On May 11, 2022, the United States Bureau of Labor Statistics (BLS) issued its highly anticipated and economically impactful report, its measurement of the country’s spiking inflation.
The news was not great. Top-line inflation climbed 8.3% versus April 2021 which was slightly lower than March’s 8.5% – still alarmingly high. Within the total inflation numbers were various pockets of rapid cost increases the BLS thought important to highlight, including food, new vehicles, shelter, and airline fares.
The BLS noted that the index for airline fares rose sharply, up 16.8% in April, in what it declared “the largest 1-month increase since the inception of the series in 1963” even as gasoline products fell more than six percent.
The number of U.S. passengers remains below 2019 levels, even as planes fly full with record fares, anticipated as part of our 2022 forecast. The supply-demand equation has been thrust out of balance, with record fares betraying a dearth of capacity. Airlines simply cannot deploy enough seats.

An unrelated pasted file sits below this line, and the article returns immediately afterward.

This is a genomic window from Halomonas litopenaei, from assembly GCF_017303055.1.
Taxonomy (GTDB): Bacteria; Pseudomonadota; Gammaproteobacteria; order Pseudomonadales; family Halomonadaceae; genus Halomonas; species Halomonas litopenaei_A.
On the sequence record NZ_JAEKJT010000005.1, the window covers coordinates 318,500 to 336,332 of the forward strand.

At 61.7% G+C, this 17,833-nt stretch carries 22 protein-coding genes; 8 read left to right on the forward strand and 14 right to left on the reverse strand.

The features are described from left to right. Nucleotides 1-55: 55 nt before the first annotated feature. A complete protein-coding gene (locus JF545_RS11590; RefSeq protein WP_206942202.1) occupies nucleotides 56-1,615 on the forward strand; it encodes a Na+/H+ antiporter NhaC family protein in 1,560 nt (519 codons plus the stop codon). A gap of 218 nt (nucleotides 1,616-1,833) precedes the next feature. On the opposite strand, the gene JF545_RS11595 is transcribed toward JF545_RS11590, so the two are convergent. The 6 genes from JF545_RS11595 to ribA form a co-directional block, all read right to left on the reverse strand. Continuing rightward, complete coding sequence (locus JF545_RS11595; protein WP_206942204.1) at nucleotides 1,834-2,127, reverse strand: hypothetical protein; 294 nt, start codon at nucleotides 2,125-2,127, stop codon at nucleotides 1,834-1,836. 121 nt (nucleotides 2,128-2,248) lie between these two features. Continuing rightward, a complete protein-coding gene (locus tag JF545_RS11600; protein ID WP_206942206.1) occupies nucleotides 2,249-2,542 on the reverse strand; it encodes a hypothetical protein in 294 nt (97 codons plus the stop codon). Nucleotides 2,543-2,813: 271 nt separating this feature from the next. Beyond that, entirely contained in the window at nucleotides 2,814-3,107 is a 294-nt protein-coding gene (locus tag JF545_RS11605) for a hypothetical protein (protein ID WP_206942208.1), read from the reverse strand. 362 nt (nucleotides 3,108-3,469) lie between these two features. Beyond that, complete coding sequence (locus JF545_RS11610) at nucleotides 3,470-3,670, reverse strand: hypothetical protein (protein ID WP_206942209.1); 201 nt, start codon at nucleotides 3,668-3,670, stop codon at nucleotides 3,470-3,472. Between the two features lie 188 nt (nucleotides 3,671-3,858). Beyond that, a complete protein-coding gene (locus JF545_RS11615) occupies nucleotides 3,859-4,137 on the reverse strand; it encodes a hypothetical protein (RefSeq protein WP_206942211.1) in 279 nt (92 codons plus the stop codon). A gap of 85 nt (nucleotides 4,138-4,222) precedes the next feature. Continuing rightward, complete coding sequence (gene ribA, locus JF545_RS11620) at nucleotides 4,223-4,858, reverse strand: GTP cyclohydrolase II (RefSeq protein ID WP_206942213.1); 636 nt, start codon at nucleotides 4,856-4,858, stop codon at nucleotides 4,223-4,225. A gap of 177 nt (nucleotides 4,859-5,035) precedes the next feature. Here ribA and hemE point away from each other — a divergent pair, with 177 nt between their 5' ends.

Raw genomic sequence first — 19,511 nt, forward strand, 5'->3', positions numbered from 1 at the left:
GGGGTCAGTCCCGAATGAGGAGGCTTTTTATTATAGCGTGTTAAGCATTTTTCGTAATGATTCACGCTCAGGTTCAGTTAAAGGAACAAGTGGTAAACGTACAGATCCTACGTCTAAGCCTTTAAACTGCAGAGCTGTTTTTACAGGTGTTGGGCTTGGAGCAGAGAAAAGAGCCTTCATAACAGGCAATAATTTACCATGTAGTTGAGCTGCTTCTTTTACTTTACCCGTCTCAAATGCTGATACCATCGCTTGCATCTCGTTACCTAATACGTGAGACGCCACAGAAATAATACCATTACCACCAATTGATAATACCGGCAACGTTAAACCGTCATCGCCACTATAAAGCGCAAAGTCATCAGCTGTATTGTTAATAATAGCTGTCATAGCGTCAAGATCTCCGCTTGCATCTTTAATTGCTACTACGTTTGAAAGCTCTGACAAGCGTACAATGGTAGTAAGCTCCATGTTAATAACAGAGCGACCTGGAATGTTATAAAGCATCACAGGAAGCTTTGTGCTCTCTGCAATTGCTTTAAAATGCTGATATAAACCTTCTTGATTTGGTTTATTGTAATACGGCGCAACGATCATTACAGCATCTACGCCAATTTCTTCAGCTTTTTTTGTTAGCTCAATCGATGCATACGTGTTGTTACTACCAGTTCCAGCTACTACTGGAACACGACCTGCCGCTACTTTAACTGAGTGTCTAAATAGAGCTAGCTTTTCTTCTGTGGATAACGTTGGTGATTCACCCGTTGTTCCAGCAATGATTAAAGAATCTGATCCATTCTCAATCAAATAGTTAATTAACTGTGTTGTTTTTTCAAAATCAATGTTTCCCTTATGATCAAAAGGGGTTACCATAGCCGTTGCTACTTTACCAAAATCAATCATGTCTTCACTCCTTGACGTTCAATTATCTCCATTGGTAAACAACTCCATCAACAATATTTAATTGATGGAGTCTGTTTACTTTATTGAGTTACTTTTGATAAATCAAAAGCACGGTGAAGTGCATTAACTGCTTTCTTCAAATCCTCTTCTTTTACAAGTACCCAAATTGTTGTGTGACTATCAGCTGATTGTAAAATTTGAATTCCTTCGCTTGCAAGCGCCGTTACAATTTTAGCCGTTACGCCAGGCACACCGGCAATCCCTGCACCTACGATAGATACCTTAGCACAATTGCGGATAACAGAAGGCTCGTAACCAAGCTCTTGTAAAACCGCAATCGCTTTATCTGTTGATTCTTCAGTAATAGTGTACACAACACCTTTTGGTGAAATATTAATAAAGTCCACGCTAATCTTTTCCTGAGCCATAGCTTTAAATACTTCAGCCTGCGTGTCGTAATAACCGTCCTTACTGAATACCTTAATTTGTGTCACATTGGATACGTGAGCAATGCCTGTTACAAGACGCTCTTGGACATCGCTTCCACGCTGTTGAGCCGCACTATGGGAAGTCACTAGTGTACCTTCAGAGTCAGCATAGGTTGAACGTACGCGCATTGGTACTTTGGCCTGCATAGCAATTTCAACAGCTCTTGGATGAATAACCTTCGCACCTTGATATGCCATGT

Even with sufficient aircraft, attention turns to the pilots (or lack thereof) to deploy those seats. The result is an 18 percent spike in airfares over one month as airlines scramble to find the flight crews to meet the renewed passenger demand. The pilot shortage is now affecting the world’s largest economy.
Following part one of our analysis examining the current causes of the pilot shortage, TAC Analysis turns its attention to what is next, and just how the shortage may play out, affecting the U.S. airline industry and the traveling public.
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